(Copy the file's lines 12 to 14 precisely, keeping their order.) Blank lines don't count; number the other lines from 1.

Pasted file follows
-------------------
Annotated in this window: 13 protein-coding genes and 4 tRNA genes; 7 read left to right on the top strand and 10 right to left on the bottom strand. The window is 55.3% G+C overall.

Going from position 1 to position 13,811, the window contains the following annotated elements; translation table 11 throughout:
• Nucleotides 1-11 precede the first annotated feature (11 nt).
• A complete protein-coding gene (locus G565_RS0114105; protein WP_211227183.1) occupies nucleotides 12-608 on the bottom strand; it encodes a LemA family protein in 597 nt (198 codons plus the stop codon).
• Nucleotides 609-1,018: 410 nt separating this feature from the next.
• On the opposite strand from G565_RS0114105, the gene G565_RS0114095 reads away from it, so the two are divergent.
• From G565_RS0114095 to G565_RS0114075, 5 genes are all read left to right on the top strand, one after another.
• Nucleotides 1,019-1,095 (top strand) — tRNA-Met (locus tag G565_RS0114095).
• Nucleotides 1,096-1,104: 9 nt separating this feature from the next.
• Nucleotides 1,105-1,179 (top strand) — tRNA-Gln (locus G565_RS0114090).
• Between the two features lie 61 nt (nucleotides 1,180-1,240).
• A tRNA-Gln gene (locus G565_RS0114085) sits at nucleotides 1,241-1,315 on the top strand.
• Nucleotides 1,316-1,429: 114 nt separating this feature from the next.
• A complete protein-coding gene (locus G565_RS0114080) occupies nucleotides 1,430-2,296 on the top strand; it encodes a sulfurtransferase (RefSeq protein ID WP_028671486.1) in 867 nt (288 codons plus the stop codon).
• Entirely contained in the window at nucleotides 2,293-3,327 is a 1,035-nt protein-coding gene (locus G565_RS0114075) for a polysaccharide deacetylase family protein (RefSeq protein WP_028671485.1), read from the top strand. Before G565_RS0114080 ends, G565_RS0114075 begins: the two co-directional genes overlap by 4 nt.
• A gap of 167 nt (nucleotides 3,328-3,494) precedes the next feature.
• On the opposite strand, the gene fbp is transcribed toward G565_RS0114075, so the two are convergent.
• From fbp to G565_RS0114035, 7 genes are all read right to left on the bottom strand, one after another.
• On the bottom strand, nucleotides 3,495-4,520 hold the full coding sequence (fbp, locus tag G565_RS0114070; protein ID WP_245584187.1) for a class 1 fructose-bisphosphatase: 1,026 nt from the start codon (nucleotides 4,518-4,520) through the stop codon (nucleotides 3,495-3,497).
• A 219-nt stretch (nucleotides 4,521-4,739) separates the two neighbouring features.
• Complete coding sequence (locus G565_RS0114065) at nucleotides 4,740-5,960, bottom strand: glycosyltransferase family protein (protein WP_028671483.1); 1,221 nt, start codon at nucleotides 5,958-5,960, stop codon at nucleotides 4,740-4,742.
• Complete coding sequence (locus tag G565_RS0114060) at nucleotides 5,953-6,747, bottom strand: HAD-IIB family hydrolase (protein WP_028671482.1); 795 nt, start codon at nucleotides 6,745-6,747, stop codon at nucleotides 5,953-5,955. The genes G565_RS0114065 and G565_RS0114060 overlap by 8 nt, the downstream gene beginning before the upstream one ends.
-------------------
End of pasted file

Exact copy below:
• A tRNA-Gln gene (locus G565_RS0114085) sits at nucleotides 1,241-1,315 on the top strand.
• Nucleotides 1,316-1,429: 114 nt separating this feature from the next.
• A complete protein-coding gene (locus G565_RS0114080) occupies nucleotides 1,430-2,296 on the top strand; it encodes a sulfurtransferase (RefSeq protein ID WP_028671486.1) in 867 nt (288 codons plus the stop codon).